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Pregnancy, early years, and the gut microbiota

There is no doubt that the first years of a child are very important for the development of a healthy system, included the gut microbiota! Researchers have been trying to understand the implications of what happens during those years with the health microbiota later in life. And yes, it seems that those first years of life are especially important to lay the foundations of a future healthy system. So, let’s have an insight into this fascinating topic!

During the first years of your life the growth is faster than in any other moment, building up your system for the future, and the gut microbiota will be established during those years, starting mainly at the moment of birth. As the researcher Joseph Petrosino says: “We know that the first few years of life are important for microbiota establishment. You are born with very few microbes, and microbial communities assemble on and in your body through those first years of your life” [1].

It seems that the alteration of the gut microbiota can be associated with cases like asthma, allergies, IBS, obesity, inflammatory, or autoimmune diseases. And because of this, researchers try to understand if the gut health in children could prevent the later development of these conditions [2].

So, what are actually some of the factors it depends on? They have observed that vaginal birth is associated with increased of certain types of good bacterias, that breast milk has already probiotics in it, and that antibiotics have a negative impact on the gut microbiota. And that later on, the early dietary habits would continue to contribute for the establishment of a healthy bacterial community.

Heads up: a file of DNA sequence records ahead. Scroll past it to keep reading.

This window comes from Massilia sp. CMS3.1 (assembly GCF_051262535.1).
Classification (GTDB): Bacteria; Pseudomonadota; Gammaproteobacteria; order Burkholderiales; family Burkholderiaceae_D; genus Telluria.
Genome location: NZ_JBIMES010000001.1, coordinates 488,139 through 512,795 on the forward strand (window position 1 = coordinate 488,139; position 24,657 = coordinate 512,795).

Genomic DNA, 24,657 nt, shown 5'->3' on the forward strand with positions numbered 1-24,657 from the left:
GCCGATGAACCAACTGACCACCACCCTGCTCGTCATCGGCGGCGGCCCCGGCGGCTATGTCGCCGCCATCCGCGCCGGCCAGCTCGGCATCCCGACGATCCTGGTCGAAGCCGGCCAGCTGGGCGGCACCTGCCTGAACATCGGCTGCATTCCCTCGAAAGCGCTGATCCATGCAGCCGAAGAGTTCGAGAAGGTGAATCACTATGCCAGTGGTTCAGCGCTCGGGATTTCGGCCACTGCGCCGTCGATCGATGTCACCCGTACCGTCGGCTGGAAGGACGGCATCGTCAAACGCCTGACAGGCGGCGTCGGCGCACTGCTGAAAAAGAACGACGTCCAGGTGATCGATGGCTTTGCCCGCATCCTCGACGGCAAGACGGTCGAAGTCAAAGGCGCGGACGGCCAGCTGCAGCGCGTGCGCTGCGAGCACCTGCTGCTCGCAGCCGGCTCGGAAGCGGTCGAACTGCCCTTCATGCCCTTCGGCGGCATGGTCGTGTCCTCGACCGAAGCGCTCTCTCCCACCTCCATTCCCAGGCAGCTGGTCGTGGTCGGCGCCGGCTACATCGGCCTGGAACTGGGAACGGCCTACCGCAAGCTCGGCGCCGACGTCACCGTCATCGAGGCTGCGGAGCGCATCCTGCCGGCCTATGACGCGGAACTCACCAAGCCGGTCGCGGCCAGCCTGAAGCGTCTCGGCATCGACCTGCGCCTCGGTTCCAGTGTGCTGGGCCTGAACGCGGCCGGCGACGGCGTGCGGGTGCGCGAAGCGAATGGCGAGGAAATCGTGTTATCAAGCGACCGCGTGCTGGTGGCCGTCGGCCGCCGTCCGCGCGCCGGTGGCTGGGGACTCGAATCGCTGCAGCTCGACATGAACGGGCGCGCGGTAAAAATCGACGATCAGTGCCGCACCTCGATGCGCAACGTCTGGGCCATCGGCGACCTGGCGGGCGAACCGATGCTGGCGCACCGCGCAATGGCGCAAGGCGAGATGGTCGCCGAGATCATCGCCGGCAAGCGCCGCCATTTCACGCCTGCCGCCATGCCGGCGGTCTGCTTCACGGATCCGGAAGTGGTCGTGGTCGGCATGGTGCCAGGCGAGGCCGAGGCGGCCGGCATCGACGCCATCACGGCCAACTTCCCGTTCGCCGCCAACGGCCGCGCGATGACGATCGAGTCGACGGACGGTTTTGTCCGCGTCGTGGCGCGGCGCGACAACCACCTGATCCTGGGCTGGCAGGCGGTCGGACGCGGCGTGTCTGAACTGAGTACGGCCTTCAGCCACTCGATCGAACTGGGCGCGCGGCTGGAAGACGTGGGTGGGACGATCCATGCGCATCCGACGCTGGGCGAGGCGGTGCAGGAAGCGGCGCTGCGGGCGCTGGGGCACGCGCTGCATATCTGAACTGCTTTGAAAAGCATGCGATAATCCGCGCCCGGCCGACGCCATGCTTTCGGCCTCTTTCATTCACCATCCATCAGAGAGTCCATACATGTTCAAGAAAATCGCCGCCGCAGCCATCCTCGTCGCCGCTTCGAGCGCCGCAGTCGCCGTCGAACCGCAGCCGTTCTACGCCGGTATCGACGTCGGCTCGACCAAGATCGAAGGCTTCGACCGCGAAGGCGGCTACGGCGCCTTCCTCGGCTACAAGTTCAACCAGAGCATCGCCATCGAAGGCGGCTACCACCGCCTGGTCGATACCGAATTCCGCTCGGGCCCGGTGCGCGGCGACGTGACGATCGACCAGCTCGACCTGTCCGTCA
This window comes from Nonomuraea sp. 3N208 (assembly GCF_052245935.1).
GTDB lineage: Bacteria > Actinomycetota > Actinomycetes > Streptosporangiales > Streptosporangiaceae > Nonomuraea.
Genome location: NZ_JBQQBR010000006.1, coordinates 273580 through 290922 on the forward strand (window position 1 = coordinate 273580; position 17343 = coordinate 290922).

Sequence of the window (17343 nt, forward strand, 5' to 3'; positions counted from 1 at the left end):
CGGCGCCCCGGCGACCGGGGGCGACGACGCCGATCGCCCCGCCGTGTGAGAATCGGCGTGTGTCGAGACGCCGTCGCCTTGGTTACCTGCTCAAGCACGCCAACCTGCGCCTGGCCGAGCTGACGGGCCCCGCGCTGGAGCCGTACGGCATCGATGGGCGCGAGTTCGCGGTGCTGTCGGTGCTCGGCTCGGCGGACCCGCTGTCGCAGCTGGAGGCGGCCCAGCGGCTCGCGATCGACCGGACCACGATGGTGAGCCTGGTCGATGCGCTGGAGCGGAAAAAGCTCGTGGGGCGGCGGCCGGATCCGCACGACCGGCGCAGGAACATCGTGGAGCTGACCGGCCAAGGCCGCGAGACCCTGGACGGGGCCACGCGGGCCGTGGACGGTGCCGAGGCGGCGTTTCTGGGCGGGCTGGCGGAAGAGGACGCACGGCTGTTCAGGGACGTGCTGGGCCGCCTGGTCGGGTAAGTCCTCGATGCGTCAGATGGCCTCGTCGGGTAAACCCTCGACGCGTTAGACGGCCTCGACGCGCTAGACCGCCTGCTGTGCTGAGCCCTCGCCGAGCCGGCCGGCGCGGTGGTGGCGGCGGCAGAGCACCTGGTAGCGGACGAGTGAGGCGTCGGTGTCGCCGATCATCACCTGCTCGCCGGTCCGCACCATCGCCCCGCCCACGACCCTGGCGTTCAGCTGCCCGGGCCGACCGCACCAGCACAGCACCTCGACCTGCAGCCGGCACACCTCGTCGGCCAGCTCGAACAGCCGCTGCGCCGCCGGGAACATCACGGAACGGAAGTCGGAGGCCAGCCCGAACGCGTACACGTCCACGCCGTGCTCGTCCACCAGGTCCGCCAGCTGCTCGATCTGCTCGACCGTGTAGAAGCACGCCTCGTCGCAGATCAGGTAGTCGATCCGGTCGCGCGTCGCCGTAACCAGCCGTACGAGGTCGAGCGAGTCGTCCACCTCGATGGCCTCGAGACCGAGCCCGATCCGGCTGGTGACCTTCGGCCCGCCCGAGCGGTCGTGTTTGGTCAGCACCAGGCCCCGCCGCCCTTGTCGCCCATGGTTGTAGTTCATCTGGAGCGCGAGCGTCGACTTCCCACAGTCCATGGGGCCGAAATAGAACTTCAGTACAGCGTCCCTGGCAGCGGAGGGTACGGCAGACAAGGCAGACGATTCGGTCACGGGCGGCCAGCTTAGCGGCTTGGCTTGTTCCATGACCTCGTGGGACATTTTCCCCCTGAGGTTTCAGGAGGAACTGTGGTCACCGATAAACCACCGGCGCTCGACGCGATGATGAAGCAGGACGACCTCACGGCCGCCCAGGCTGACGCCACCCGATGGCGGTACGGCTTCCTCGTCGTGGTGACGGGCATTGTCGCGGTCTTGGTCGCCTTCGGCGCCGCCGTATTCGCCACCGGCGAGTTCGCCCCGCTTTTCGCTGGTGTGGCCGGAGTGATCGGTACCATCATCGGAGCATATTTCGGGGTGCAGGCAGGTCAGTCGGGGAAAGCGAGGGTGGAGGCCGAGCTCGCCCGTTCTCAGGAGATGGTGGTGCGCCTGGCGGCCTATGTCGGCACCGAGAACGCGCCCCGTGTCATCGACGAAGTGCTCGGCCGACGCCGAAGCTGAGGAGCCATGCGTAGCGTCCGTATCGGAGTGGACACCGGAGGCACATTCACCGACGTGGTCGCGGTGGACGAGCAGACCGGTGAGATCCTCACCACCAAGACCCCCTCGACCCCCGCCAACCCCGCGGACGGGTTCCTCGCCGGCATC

That means that if you start eating mainly junk food at the age of 4, it doesn’t matter how healthy your mother was while she was pregnant or if you were breastfed, it would not make you very healthy anyways. So, it is also important to include in a child’s diet enough foods that nourish the gut microbiota and give it subtracts to ferment, like fibre and probiotic foods.

As Professor Eline van del Beek from the University of Groningen says:

“it’s not that the early development stage can make you healthier or sick, but that the systems that have been established in early life are the ones you will have in later life; a tool-box for dealing with the challenges that come from the environment”[3].

And remember, that in the end, health is a constant process along the years, so even if you didn’t have the best health conditions when you were a child, you can still improve it now!


[1] Christopher J. Stewart, Nadim J. Ajami, Jacqueline L O’Brien, “Temporal development of the gut microbiome in early childhood”, Nature magazine, 2018. Doi: 10.1038/s41586-018-0617-x

[2] Masaru Tanaka, Jiro Nakayama,“Development of the gut microbiota in infancy and its impact on health in later life”, Kyushu University, Japan , Aug 2017, doi S1323-8930(17)30111-9

[3] Van der Beek, E,. "Nutritional Programming and Later Life: The role of macronutrient quality during the first 1,000 days.", Sight & Life E-magazine, 2018, 32(1), 46-52.


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